• Using primitive mutexes and the synchronized constructs.
  • Using volatile variables.
  • Using higher level concurrency support; e.g. classes in the java.util.concurrent packages.

But even with this, it is important to understand where synchronization is needed, and what effects that you can rely on. This is where the Java Memory Model comes in.

# The Memory Model

The Java Memory Model is the section of the JLS that specifies the conditions under which one thread is guaranteed to see the effects of memory writes made by another thread. The Memory Model is specified with a fair degree of formal rigor, and (as a result) requires detailed and careful reading to understand. But the basic principle is that certain constructs create a "happens-before" relation between write of a variable by one thread, and a subsequent read of the same variable by another thread. If the "happens before" relation exists, the JIT compiler is obliged to generate code that will ensure that the read operation sees the value written by the write.

Armed with this, it is possible to reason about memory coherency in a Java program, and decide whether this will be predictable and consistent for all execution platforms.

# Happens-before relationships

(The following is a simplified version of what the Java Language Specification says. For a deeper understanding, you need to read the specification itself.)

Happens-before relationships are the part of the Memory Model that allow us to understand and reason about memory visibility. As the JLS says (JLS 17.4.5 (opens new window)):

"Two actions can be ordered by a happens-before relationship. If one action happens-before another, then the first is visible to and ordered before the second."

What does this mean?

# Actions

The actions that the above quote refers to are specified in JLS 17.4.2 (opens new window). There are 5 kinds of action listed defined by the spec:

  • Read: Reading a non-volatile variable.
  • Write: Writing a non-volatile variable.
  • Synchronization actions:
    • Volatile read: Reading a volatile variable.
    • Volatile write: Writing a volatile variable.
    • Lock. Locking a monitor
    • Unlock. Unlocking a monitor.
    • The (synthetic) first and last actions of a thread.
    • Actions that start a thread or detect that a thread has terminated.
    • External Actions. An action that has a result that depends on the environment in which the program.

      Thread divergence actions. These model the behavior of certain kinds of infinite loop.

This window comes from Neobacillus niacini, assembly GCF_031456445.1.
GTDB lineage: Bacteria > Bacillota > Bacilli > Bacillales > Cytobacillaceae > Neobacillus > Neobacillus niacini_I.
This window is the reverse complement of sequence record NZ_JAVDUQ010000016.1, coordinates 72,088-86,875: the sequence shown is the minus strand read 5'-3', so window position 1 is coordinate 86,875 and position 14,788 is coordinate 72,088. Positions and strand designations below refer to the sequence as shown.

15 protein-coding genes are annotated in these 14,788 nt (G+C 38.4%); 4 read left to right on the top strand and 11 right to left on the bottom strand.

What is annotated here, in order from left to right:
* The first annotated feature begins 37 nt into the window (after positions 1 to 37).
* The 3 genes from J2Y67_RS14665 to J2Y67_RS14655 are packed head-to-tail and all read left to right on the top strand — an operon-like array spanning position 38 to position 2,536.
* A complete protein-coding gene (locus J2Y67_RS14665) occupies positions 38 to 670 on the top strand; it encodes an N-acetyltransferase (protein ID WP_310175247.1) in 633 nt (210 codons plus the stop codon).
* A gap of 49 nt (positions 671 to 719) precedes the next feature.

# Program Order and Synchronization Order

      These two orderings ( JLS 17.4.3 (opens new window) and JLS 17.4.4 (opens new window) ) govern the execution of statements in a Java

      Program order describes the order of statement execution within a single thread.

      Synchronization order describes the order of statement execution for two statements connected by a synchronization:

    • An unlock action on monitor **synchronizes-with** all subsequent lock actions on that monitor.
    • A write to a volatile variable **synchronizes-with** all subsequent reads of the same variable by any thread.
    • An action that starts a thread (i.e. the call to `Thread.start()`) **synchronizes-with** the first action in the thread it starts (i.e. the call to the thread's `run()` method).
    • The default initialization of fields **synchronizes-with** the first action in every thread. (See the JLS for an explanation of this.)
    • The final action in a thread **synchronizes-with** any action in another thread that detects the termination; e.g. the return of a `join()` call or `isTerminated()` call that returns `true`.
    • If one thread interrupts another thread, the interrupt call in the first thread **synchronizes-with** the point where another thread detects that the thread was interrupted.
    • # Happens-before Order

      This ordering ( JLS 17.4.5 (opens new window) ) is what determines whether a memory write is guaranteed to be visible to a subsequent memory read.

      More specifically, a read of a variable v is guaranteed to observe a write to v if and only if write(v) happens-before read(v) AND there is no intervening write to v. If there are intervening writes, then the read(v) may see the results of them rather than the earlier one.